The company is instituting an AED links registry.
A Cincinnati community has teamed up with Christ Hospital to make a life-saving difference for people who face cardiac arrest.
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CINCINNATI -- A Cincinnati community has teamed up with Christ Hospital to make a life-saving difference for people who face cardiac arrest.
Time is critical when a person goes into cardiac arrest, and the Norwood community and Christ Hospital team feels quicker access to an automatic external defibrillator (AED) can keep the victim alive.
More than 300,000 people die from cardiac arrest each year. By working together to add AEDs to more spots around town, Norwood and the hospital believe people will have a better chance of reaching help during an emergency.
Keith White of Anderson Township knows firsthand that when the heart stops, seconds count.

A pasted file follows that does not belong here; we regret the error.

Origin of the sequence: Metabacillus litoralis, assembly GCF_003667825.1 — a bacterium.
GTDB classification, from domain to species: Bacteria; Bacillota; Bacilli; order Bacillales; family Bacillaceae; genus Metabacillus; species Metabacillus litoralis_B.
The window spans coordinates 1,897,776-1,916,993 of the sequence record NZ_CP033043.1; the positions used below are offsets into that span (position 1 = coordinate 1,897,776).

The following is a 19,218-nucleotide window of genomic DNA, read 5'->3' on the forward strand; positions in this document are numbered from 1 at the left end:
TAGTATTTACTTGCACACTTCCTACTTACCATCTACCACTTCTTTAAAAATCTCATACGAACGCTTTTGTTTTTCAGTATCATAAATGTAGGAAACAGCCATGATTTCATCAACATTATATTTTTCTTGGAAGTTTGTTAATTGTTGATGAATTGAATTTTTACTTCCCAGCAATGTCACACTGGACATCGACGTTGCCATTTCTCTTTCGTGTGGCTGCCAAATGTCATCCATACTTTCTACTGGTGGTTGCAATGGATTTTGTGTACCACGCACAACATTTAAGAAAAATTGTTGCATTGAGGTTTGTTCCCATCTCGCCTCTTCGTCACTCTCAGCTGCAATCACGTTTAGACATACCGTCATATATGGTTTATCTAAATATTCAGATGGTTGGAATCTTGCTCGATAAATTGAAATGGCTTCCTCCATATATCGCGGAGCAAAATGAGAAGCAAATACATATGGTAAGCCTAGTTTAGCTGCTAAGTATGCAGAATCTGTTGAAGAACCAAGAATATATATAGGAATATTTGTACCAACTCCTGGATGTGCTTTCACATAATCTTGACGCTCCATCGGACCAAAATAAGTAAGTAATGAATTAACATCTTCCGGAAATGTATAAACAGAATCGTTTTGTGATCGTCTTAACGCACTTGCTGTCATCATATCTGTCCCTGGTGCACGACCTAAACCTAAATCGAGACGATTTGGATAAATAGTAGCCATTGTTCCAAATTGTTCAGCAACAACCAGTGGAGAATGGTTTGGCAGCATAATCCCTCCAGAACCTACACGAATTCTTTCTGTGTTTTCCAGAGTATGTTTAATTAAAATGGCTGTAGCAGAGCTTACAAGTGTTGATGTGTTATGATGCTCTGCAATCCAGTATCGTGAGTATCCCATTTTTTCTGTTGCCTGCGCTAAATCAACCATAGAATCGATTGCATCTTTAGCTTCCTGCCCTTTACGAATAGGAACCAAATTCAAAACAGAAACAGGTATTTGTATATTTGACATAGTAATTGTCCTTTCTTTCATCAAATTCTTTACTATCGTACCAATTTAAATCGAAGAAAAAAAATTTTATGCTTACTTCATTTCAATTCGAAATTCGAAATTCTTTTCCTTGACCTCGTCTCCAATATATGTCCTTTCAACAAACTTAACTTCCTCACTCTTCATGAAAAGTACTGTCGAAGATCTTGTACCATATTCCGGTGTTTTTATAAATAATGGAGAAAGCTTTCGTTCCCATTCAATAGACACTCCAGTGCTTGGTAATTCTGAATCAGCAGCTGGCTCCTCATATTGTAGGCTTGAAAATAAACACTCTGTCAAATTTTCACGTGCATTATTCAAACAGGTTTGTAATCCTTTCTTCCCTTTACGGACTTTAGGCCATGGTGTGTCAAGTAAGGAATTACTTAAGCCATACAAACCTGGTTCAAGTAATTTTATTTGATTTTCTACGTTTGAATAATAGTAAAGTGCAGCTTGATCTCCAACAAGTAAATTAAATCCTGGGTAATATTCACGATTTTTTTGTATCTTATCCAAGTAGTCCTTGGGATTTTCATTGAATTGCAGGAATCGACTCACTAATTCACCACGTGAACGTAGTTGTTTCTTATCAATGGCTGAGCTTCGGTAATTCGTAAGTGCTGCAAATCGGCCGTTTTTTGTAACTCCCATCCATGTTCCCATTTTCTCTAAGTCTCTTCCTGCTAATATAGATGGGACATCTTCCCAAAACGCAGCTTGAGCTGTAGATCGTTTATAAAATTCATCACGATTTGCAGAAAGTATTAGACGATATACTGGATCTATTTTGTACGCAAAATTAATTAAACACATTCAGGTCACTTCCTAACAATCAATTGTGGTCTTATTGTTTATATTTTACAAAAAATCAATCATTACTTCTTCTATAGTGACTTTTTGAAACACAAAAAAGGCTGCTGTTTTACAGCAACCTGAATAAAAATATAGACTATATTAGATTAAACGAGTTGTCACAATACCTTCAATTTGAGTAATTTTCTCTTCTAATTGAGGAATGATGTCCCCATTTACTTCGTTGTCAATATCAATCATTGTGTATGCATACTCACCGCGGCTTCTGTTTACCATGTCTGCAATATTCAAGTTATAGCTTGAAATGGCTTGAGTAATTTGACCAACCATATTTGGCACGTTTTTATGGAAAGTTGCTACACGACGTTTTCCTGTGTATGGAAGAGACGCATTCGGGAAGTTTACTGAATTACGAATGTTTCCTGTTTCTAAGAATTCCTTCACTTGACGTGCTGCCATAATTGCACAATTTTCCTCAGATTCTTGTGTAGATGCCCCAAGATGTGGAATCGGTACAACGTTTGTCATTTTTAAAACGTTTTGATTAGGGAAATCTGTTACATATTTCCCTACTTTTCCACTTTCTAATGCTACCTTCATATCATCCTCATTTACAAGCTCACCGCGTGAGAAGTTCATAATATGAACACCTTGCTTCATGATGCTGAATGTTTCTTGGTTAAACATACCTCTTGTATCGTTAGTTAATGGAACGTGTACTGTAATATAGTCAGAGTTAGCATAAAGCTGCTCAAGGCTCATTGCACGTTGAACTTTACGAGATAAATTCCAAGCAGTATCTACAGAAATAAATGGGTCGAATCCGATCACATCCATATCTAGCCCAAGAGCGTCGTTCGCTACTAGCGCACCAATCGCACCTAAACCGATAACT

"I had no signs, symptoms or warnings," he said. "I went to church, Immaculate Heart of Mary's 60th anniversary dinner dance and just collapsed."
White suddenly found himself in cardiac arrest, and remembered the church had recently purchased an AED. A man from his church thought quickly and grabbed the device.
"He opened it up and put the pads on and shocked me and then I got up and I was alive," White said.
The initiative from Norwood and Christ Hospital is the AED Link network, which uses a smarthpone's app. A business that has an AED registers the device with the app, and if someone needs an AED, the app directs them to the closest device.
"The AED Link system can possibly get help more quickly than our medical service might be able to arrive, Norwood police officer Ronald Murphy said. "With cardiac arrest, the quicker you get someone there to assist, the better for the person, obviously"
The partnership only includes Norwood and Christ Hospital, but the duo hopes others will get involved.
In the meantime, when an emergency call reaches Norwood's 911 center, dispatchers can use AED Link to steer the caller towards the nearest AED.